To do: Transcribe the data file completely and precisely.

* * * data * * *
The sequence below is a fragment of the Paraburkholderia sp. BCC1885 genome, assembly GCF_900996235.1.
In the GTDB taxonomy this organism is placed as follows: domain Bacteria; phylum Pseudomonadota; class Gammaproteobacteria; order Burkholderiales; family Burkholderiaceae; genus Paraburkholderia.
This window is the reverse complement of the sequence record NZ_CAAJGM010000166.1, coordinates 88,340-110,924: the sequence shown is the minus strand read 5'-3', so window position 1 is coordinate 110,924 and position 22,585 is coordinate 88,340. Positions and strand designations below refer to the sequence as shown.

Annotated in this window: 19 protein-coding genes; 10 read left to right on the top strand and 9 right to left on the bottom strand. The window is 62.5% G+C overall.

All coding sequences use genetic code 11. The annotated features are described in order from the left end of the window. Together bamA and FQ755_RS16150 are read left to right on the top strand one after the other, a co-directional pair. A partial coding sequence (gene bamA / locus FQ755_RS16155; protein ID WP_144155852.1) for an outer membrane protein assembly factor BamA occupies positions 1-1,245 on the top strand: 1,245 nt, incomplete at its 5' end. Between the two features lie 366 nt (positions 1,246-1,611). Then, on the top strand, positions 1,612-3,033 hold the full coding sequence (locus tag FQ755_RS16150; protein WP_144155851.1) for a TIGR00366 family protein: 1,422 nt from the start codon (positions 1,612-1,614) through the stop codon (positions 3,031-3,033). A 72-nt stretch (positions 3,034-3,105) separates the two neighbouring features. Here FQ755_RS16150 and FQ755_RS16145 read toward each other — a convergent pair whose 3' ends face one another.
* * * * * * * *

The sequence below is a fragment of the Paraburkholderia sp. BCC1885 genome, assembly GCF_900996235.1.
In the GTDB taxonomy this organism is placed as follows: domain Bacteria; phylum Pseudomonadota; class Gammaproteobacteria; order Burkholderiales; family Burkholderiaceae; genus Paraburkholderia.
This window is the reverse complement of the sequence record NZ_CAAJGM010000166.1, coordinates 88,340-110,924: the sequence shown is the minus strand read 5'-3', so window position 1 is coordinate 110,924 and position 22,585 is coordinate 88,340. Positions and strand designations below refer to the sequence as shown.

Annotated in this window: 19 protein-coding genes; 10 read left to right on the top strand and 9 right to left on the bottom strand. The window is 62.5% G+C overall.

All coding sequences use genetic code 11. The annotated features are described in order from the left end of the window. Together bamA and FQ755_RS16150 are read left to right on the top strand one after the other, a co-directional pair. A partial coding sequence (gene bamA / locus FQ755_RS16155; protein ID WP_144155852.1) for an outer membrane protein assembly factor BamA occupies positions 1-1,245 on the top strand: 1,245 nt, incomplete at its 5' end. Between the two features lie 366 nt (positions 1,246-1,611). Then, on the top strand, positions 1,612-3,033 hold the full coding sequence (locus tag FQ755_RS16150; protein WP_144155851.1) for a TIGR00366 family protein: 1,422 nt from the start codon (positions 1,612-1,614) through the stop codon (positions 3,031-3,033). A 72-nt stretch (positions 3,034-3,105) separates the two neighbouring features. Here FQ755_RS16150 and FQ755_RS16145 read toward each other — a convergent pair whose 3' ends face one another.